Radio legend Paul Harvey died on Saturday morning (Feb. 28) at a hopsital near his winter home in Phoenix surrounded by family. No cause of death was immediately available. He was 90.

Harvey's death follows that of his wife and business partner of 68 years, Lynne "Angel" Harvey, who died in May 2008.

In a statement released Saturday night (Feb. 28), Paul Harvey, Jr. said, "My father and mother created from thin air what one day became radio and television news. So in the past year, an industry has lost its godparents and today millions have lost a friend."

Commenting on Harvey's death in a prepared statement, ABC Radio Networks president Jim Robinson said, "Paul Harvey was one of the most gifted and beloved broadcasters in our nation's history. As he delivered the news each day with his own unique style and commentary, his voice became a trusted friend in American households. His career in radio spanned more than seven decades, during which time countless millions of listeners were both informed and entertained by his "News & Comment" and "Rest of the Story" features. Even after the passing of his loving wife Angel in May 2008, Paul would not slip quietly into retirement as he continued to take the microphone and reach out to his audience. We will miss our dear friend tremendously and are grateful for the many years we were so fortunate to have known him. Our thoughts and prayers are now with his son Paul, Jr. and the rest of the Harvey family."

ABC Radio Networks has posted this tribute.

Harvey's Radio Bio
Born Paul Harvey Aurandt on Sept. 4, 1918 and raised in Tulsa, Okla., Harvey began his radio career in 1933 at KVOO-AM/Tulsa, while he was still in high school. Later, while attending the University of Tulsa, he continued working at KVOO as an announcer, then as a PD.

Harvey spent three years as a station manager for a local station in Salina, Kan. From there, he took a news announcing job at KOMA-AM in Oklahoma City, then moved on to KXOK-AM, St. Louis, where he was director of special events as well as working as a roving reporter.

Harvey moved to Hawaii in 1940 to cover the U.S. Navy as it began to build up its fleet in the Pacific Ocean. He was returning to the U.S. from that assignment when the Japanese bombed Pearl Harbor.

Harvey enlisted into the Army Air Corps, where he served until 1944. After leaving the corps, Harvey moved to Chicago, where in June 1944, he began broadcasting from the ABC affiliate WENR-AM. He quickly became the most listened-to newscaster in Chicago.

Harvey reached audiences way beyond Chicago in 1951, when he began his coast-to-coast "News and Comment" on the ABC Radio Networks. On May 10, 1976, he began another series of programs on the ABC Radio Networks entitled "The Rest of the Story," which delved into the forgotten or little known facts behind stories of famous people and events.

Among the dozens of professional honors Harvey received, he was inducted into the National Radio Hall of Fame and, in 1992, received the Paul White Award, the highest honor presented by the Radio-Television News Directors Association. President George W. Bush bestowed the Presidential Medal of Freedom on Harvey in 2005.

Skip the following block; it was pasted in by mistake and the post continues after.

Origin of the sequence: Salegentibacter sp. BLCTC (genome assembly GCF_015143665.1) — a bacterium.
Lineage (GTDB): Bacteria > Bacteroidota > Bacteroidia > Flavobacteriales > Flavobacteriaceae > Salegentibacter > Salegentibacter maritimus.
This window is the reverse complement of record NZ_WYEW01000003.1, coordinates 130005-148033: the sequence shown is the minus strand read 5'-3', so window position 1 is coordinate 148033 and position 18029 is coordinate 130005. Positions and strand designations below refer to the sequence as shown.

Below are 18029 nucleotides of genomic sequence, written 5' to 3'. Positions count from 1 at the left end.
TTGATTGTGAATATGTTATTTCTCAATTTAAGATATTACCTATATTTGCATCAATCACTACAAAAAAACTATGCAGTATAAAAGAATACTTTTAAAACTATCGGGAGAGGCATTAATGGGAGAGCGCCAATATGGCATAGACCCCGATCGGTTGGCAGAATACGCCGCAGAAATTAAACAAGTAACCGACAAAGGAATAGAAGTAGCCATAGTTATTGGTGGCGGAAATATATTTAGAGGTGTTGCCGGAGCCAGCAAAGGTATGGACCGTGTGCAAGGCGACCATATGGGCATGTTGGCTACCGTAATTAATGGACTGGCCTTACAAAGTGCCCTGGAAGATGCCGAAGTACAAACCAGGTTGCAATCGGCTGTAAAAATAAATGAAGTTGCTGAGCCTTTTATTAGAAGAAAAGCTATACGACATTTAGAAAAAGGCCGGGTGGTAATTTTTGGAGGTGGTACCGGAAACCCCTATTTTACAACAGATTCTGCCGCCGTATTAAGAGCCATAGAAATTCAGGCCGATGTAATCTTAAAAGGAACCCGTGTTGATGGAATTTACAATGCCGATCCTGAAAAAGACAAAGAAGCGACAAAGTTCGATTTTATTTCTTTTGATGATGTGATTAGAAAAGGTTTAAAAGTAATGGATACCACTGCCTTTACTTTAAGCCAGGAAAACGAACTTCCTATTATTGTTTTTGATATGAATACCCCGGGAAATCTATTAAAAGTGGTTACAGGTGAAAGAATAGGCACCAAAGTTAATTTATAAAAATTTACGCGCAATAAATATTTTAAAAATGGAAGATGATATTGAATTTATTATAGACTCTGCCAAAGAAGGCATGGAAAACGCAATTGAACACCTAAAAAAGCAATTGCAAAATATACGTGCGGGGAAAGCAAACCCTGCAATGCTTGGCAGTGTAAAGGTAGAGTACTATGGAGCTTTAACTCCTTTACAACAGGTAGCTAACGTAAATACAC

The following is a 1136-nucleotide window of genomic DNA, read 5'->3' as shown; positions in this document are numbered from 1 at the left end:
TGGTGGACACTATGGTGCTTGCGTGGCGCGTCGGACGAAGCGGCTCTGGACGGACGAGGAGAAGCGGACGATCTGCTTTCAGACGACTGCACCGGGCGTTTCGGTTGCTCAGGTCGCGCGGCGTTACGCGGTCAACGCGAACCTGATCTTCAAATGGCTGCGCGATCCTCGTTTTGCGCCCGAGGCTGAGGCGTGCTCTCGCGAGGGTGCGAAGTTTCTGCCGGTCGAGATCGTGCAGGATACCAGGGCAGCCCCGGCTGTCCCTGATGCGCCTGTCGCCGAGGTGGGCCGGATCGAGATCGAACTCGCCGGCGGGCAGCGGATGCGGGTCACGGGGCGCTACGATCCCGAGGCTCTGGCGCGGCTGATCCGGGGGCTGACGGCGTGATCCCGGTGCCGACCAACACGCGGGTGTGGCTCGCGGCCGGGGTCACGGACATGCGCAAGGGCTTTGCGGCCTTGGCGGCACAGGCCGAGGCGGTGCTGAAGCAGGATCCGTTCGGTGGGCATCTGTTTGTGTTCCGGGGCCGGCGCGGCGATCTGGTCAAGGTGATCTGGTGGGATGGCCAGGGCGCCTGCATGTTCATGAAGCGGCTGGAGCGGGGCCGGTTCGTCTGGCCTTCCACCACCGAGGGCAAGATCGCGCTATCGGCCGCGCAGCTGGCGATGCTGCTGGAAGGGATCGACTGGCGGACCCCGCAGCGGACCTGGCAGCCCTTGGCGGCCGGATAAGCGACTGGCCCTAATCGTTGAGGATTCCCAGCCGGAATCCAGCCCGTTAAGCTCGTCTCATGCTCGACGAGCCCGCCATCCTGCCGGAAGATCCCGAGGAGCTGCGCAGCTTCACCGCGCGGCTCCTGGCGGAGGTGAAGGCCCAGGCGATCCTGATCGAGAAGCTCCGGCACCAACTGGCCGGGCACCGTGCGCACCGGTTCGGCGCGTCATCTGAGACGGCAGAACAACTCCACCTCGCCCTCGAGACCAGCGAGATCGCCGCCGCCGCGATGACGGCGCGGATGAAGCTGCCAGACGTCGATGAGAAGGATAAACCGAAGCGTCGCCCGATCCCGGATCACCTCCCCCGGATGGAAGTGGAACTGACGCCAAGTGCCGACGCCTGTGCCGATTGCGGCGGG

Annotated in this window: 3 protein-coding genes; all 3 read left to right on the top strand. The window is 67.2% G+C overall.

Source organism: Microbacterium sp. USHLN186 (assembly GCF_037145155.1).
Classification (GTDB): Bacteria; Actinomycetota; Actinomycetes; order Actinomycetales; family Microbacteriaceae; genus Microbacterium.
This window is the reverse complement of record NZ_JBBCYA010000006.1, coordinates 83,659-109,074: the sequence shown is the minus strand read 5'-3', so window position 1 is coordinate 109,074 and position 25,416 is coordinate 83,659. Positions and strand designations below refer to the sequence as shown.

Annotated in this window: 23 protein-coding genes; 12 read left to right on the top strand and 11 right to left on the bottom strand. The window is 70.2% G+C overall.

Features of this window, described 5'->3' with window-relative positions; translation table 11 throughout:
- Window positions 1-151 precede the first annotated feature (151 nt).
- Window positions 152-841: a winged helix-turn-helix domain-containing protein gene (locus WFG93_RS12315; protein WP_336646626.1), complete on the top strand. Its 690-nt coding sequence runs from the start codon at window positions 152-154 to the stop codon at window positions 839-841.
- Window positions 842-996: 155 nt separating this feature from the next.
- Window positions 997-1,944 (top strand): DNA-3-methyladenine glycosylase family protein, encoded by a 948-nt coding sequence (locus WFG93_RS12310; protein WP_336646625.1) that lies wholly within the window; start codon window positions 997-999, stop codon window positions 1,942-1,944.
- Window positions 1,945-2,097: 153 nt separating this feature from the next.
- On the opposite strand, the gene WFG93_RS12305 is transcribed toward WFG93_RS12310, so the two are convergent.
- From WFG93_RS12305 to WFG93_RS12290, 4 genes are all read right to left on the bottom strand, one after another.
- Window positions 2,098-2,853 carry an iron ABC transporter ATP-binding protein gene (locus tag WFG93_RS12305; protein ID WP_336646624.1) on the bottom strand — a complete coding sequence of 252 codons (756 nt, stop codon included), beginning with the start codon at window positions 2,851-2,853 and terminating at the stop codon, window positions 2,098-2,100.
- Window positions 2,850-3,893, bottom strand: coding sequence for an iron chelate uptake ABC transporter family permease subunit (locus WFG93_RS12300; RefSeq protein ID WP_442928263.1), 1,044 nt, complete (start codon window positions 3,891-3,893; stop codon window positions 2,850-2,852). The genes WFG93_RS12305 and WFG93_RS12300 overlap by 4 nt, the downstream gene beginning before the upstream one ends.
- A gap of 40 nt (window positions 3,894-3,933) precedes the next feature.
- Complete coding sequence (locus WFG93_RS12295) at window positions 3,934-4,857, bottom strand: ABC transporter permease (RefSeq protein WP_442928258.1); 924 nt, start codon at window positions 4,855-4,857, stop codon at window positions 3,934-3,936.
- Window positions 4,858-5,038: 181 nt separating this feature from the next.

Harvey also received the Radio & Records Lifetime Achievement Award at the 2003 Talk Radio Seminar in Washington. Art Vuolo, Jr., who videotaped Harvey's 17-minute speech, points out that was the last time Harvey made a speech to members of the radio industry.

Programming Notes
*The Salem Radio Network (SRN) plans to provide one-minute special reports on Harvey's death to their affiliates. The reports will include highlights from Harvey's career, reaction from political leaders and other materials. SRN News also plans extensive coverage in our regularly scheduled newscasts.

*Harvey's long-time home, the ABC Radio Networks, announced a week-long tribute March 2-7 airing in the morning, midday and afternoon time slots where "News & Comment" (the noon report) and "The Rest of the Story" air. ABC says, the programs will "celebrate the life and career of this legendary talent and include classic audio and memories of Paul Harvey."

*In New York, Citadel talk WABC aired a one-hour tribute from ABC News Sunday (March 1) at 10:00 a.m. and plans continued special programming Monday (March 2) with hosts Don Imus, Joe Scarborough, Rush Limbaugh, Sean Hannity, Mark Levin, and Curtis Sliwa.

*Bruce DuMont, founder and president of the Museum of Broadcast Communications, tells R&R that in memory of Harvey and his late wife, Angel, the Museum of Broadcast Communications will name its special events venue the Paul and Angel Harvey Center. It will be the site of future Radio Hall of Fame inductions. Fans and industry leaders are invited to share their respect with a memorial donation to complete the Center at

Industry reaction to Harvey's death continues to pour in. Read all the tributes here.

Additional reporting by Mike Stern